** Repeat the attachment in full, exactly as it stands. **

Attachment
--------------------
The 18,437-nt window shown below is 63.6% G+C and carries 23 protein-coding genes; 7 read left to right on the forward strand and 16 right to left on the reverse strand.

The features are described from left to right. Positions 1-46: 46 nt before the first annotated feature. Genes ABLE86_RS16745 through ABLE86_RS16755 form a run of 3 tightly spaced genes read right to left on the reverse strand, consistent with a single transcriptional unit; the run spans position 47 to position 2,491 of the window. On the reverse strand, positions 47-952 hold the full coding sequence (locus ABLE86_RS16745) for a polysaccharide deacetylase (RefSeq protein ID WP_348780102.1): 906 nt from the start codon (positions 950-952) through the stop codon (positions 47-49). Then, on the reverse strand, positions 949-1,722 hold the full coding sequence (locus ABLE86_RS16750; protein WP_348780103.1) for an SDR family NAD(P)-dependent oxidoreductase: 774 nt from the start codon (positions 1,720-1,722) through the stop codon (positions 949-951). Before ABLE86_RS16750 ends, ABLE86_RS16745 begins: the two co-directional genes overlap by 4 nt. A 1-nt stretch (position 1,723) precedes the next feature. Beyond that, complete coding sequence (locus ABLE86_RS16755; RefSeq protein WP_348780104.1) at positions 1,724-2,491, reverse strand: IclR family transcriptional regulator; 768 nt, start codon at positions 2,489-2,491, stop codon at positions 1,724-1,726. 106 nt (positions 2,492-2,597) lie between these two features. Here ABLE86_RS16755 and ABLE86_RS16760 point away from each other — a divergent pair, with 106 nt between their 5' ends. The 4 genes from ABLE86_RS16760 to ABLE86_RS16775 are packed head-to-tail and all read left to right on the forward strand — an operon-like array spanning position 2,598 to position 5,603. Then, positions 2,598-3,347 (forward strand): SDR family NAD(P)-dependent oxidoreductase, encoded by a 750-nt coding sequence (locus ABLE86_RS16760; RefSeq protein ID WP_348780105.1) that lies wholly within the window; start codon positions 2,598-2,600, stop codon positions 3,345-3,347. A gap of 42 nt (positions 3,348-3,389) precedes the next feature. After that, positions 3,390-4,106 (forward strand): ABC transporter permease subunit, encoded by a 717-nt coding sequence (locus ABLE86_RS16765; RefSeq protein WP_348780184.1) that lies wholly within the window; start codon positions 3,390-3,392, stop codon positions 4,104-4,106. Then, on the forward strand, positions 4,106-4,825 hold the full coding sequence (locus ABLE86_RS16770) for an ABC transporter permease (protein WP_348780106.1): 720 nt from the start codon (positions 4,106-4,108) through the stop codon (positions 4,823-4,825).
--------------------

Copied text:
The 18,437-nt window shown below is 63.6% G+C and carries 23 protein-coding genes; 7 read left to right on the forward strand and 16 right to left on the reverse strand.

The features are described from left to right. Positions 1-46: 46 nt before the first annotated feature. Genes ABLE86_RS16745 through ABLE86_RS16755 form a run of 3 tightly spaced genes read right to left on the reverse strand, consistent with a single transcriptional unit; the run spans position 47 to position 2,491 of the window. On the reverse strand, positions 47-952 hold the full coding sequence (locus ABLE86_RS16745) for a polysaccharide deacetylase (RefSeq protein ID WP_348780102.1): 906 nt from the start codon (positions 950-952) through the stop codon (positions 47-49). Then, on the reverse strand, positions 949-1,722 hold the full coding sequence (locus ABLE86_RS16750; protein WP_348780103.1) for an SDR family NAD(P)-dependent oxidoreductase: 774 nt from the start codon (positions 1,720-1,722) through the stop codon (positions 949-951). Before ABLE86_RS16750 ends, ABLE86_RS16745 begins: the two co-directional genes overlap by 4 nt. A 1-nt stretch (position 1,723) precedes the next feature. Beyond that, complete coding sequence (locus ABLE86_RS16755; RefSeq protein WP_348780104.1) at positions 1,724-2,491, reverse strand: IclR family transcriptional regulator; 768 nt, start codon at positions 2,489-2,491, stop codon at positions 1,724-1,726. 106 nt (positions 2,492-2,597) lie between these two features. Here ABLE86_RS16755 and ABLE86_RS16760 point away from each other — a divergent pair, with 106 nt between their 5' ends. The 4 genes from ABLE86_RS16760 to ABLE86_RS16775 are packed head-to-tail and all read left to right on the forward strand — an operon-like array spanning position 2,598 to position 5,603. Then, positions 2,598-3,347 (forward strand): SDR family NAD(P)-dependent oxidoreductase, encoded by a 750-nt coding sequence (locus ABLE86_RS16760; RefSeq protein ID WP_348780105.1) that lies wholly within the window; start codon positions 2,598-2,600, stop codon positions 3,345-3,347. A gap of 42 nt (positions 3,348-3,389) precedes the next feature. After that, positions 3,390-4,106 (forward strand): ABC transporter permease subunit, encoded by a 717-nt coding sequence (locus ABLE86_RS16765; RefSeq protein WP_348780184.1) that lies wholly within the window; start codon positions 3,390-3,392, stop codon positions 4,104-4,106. Then, on the forward strand, positions 4,106-4,825 hold the full coding sequence (locus ABLE86_RS16770) for an ABC transporter permease (protein WP_348780106.1): 720 nt from the start codon (positions 4,106-4,108) through the stop codon (positions 4,823-4,825).